Any garden can benefit with the attractiveness of a tree and give privacy to homeowners in the greater Toronto Area , however it is of importance to understand and be aware of the implications it can have on your home insurance.
TREES NEAR A BUILDING OR HOME AND INSURANCE
Insurance premiums won’t necessarily be any costlier due to a trees close proximity to a home or building nor will it complicate the process of taking out insurance.Not all insurance policies will have the proximity of a tree to a home as a criteria for a policy, but it is important to check the terms and conditions of your particular policy and find out the insurer’s position on trees.There are policies that put assumptions in place to cover damage caused by trees, be sure to look over these assumptions before taking out insurance to make sure your meet the criteria of your provider.
DANGERS POSED BY TREES ON PROPERTY
Be sure to check the wording of your insurance cover as damage to homes caused by falling trees is generally covered by insurance policies, but it’s always better to be safe than sorry. A more problematic scenario can’t be seen and it’s the roots that are growing underground that may be the problem. Homeowners sometimes miss the fat that root damage coverage can be as problematic as subsidence.When searching for the right tree insurance policy, be sure to answer honestly to the best of your knowledge if the property has ever been affected by heave, root damage, landslip or subsidence. Failure to answer honestly can lead to invalidation of your policy and any root damage history could have a severe impact on your search for the right policy.
TREE ROOT DAMAGE TO BUILDINGS
External walls, foundations can both be damaged by the roots of a tree pushing under, against or through them.For this to happen, the tree or shrub the roots belong to must be close to the house’s foundation to generate this type of physical pressure.
TREES CAUSE SUBSIDENCE
The damage caused to your home may not be due to the physical tree itself. Foundation damage is more likely to be inflicted due to type of soil, more specifically clay type soil. This clay type soil will shrink when drying and this causes the foundations to sink. This can be intensified by trees roots removing moisture from soil speeding up the drying which in the end leads to subsidence. The best form of defence is preventative, and you do this by not planting any shrubs or trees too close to a property. A good rule of thumb is to take a trees projected mature height and plant it that far away from the property. Also, research the species of tree, as some need more water than others which could also affect this process.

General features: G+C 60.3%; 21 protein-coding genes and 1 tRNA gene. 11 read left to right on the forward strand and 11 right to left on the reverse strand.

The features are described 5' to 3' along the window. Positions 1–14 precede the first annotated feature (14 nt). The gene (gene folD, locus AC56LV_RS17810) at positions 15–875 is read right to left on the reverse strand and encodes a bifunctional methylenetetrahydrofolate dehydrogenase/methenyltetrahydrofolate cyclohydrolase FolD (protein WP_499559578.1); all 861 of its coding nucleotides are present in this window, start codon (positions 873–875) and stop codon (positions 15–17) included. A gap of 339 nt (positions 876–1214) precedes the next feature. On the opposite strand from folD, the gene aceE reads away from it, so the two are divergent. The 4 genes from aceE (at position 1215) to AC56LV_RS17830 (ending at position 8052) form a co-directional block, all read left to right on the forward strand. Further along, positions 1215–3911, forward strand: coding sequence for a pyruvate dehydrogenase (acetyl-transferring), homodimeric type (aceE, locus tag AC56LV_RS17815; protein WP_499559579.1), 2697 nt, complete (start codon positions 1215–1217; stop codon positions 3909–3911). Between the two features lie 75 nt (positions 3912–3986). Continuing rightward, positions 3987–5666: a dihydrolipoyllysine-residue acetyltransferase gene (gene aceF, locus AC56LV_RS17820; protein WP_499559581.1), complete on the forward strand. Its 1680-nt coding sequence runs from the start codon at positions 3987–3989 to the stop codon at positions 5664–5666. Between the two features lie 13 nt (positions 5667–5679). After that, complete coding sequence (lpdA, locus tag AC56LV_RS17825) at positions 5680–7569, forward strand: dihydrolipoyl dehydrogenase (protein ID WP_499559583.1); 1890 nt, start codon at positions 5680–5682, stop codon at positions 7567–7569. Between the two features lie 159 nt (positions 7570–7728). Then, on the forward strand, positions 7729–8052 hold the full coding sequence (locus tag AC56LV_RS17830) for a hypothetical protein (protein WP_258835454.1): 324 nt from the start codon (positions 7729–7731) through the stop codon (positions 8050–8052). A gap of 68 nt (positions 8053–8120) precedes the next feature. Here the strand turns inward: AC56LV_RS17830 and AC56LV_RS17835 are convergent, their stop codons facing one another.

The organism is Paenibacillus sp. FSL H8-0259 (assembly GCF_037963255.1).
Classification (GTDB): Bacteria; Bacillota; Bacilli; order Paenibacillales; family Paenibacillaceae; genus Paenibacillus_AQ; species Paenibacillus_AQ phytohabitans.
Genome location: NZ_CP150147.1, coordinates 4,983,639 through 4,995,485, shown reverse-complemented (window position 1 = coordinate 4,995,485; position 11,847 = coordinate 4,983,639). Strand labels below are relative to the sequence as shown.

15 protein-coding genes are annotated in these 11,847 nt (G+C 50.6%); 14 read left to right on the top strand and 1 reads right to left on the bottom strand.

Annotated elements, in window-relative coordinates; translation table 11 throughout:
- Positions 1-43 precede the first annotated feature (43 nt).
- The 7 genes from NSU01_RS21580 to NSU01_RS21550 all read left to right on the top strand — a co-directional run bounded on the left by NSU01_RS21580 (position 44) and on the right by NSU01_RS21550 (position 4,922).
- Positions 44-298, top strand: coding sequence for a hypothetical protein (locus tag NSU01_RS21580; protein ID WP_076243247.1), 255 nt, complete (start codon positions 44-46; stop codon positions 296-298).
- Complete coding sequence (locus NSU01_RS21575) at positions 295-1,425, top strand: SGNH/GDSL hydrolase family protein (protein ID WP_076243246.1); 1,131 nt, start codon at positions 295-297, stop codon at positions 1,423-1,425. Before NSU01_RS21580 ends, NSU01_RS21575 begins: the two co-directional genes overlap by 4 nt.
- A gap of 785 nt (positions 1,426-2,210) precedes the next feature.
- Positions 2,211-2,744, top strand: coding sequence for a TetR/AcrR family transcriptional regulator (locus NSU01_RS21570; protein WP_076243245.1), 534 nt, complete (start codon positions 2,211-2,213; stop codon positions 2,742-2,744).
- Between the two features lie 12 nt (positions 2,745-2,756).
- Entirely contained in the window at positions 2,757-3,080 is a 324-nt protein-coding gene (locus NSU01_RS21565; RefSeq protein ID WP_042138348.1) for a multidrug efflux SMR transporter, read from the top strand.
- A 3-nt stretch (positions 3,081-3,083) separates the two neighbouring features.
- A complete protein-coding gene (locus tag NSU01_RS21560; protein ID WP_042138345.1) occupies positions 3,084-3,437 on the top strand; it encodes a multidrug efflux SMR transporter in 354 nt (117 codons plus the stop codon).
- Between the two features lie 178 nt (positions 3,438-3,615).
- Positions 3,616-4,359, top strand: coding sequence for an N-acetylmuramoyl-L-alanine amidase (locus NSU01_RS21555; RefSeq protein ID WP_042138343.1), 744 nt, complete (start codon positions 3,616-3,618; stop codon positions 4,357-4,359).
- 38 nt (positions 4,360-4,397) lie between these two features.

Heaving can be cause by removing a tree, a mature tree plays a big role in the soils moisture control of the area surrounding it. The waters balance is disrupted when the tree is removed, and the soil which has evolved into relying on this moisture being removed by the tree is now left with excess moisture which results in swelling.Removing a mature tree should always be advised by a professional qualified arborist to be sure not to run into this problem, this is particularly true the older the tree is.
A healthy tree whose roots are not causing any damage shouldn’t be cut down.
INSURANCE FOR TREE SUBSIDENCE,HEAVE AND ROOT DAMAGE
If you need to make a claim about subsidence, heave or root damage, your homes insurance policy should provide you with coverage.Most insurance policies as a standard offer subsidence coverage. As subsidence claims can be pricy, they normally will send out an adjuster to properly asses the claim and cause of the incident.However if they instruct you to remove a healthy tree that is in noway a problem as a precautionary measure and you don’t, you may be held accountable for any cost due to future damage.Insurers normally won’t ask for a tree to be removed unless there is reason to believe it will cause damage, if you disagree, you should come to an agreement through dialogue before hand.
SHARED TREES ON PROPERTY
If you share a tree with a neighbour and have some concerns, you should firstly have a friendly chat with your neighbour. If it’s isn’t possible, you should establish what your legal position is, or come to an agreement and share the cost of any removal.Also, when you are planting any tree close to a neighbour, you should take their property and home into consideration as if any roots from your trees affect their home you may be liable for the damage.Most policies will cover third-party damage as a norm, but anything over you’ll need to pay the difference and your premium may increase when you renew your policy.